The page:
The five-day programme of virtual workshops explored what more Azerbaijan museums can do to welcome and engage disabled people in a way that maximises access and inclusion for all.
What was covered?
The 5x three-hour interactive sessions explored:
- What does ‘Access & Inclusion’ mean?
- Why does Access & Inclusion matter to the success of Azerbaijan museums?
- How to embed Access & Inclusion into the way projects are run
- How to engage with disabled people – when and how to involve others
- Concept of reasonableness – UK perspective
- How to assess impact
Each session was designed to encourage, motivate and support both personal and organisational development. We pride ourselves on a training style that is highly interactive and engaging. Sessions included case studies and examples of what good looks like.
Who was the training for?
The programme was for anyone involved in running museums in Azerbaijan and who had an interest in access, inclusion and the promotion of disability equality.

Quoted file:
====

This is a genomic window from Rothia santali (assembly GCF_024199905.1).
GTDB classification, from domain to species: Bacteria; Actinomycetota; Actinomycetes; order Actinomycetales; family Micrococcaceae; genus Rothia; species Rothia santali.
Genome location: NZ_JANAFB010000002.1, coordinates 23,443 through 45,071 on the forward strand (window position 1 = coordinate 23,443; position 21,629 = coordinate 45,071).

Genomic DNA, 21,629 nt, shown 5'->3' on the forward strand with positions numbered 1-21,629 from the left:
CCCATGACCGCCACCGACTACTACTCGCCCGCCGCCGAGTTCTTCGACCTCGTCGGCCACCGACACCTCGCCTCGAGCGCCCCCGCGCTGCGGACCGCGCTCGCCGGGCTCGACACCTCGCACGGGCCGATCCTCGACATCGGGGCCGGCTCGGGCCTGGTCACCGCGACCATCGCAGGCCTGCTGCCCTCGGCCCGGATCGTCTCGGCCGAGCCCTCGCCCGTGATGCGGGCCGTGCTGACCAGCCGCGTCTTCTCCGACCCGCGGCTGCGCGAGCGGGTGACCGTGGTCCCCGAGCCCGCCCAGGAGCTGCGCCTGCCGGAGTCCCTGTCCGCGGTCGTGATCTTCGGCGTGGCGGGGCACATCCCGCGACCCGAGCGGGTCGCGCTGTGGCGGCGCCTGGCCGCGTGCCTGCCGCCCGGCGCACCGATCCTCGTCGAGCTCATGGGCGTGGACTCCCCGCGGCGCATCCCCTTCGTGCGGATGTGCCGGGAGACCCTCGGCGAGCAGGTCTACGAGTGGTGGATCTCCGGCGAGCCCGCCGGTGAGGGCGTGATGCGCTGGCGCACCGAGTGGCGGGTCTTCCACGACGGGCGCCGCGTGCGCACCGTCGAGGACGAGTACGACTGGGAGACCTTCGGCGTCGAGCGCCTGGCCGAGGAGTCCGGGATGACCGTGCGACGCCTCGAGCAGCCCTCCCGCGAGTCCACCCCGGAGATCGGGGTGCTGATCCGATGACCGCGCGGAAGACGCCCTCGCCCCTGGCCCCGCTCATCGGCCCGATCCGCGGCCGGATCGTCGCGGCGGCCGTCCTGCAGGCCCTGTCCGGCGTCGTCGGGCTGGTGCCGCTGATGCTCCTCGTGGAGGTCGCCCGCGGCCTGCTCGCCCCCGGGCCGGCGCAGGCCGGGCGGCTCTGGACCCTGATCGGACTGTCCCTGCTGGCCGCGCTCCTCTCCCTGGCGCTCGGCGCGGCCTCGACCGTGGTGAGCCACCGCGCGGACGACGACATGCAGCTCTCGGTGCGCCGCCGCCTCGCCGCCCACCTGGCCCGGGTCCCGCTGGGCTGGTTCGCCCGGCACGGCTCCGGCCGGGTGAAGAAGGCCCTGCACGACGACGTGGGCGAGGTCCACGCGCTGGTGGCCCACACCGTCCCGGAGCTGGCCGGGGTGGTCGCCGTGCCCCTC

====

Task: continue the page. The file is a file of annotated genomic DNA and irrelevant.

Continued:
About the Trainer
Nick Goss has managed and directed Access & Inclusion related projects for many of the UK’s largest (and smallest) creative and cultural institutions. Nick has been commissioned by numerous organisations, including the Arts Council, CC Skills Sector and the British Council. Nick is responsible for one of the UK's leading providers of Access & Inclusion Training and Consultancy across the Creative and Cultural Sector.
Nick Goss is a full-time wheelchair user and brings with him personal experience, professionally applied. His current roles are listed below:
- Access Consultant - British Council
- Access Consultant - Historic Royal Palaces
- Access Consultant - Museums Association
- Access Consultant - Courtauld Institute
- Access Consultant - Dulwich Picture Gallery
- Access Consultant - Ambassador Theatre Group
- Access Consultant - HQ Theatre Group
Shape Arts is a disability-led organisation breaking barriers to creative excellence. We deliver a range of projects supporting marginalised artists, as well as training cultural venues to be more inclusive and accessible for disabled people as employees, artists and audiences. Running alongside this portfolio is the HLF funded National Disability Movement Archive and Collection (NDMAC), a radical telling of the story of the golden era of the Disability Rights Movement; and Unlimited, which, largely supported by Arts Council and British Council funding, provides a platform for disabled artists to develop, produce and show ambitious and high-quality work, and which aims to transform perceptions of how the work of disabled artists is received in the mainstream art world.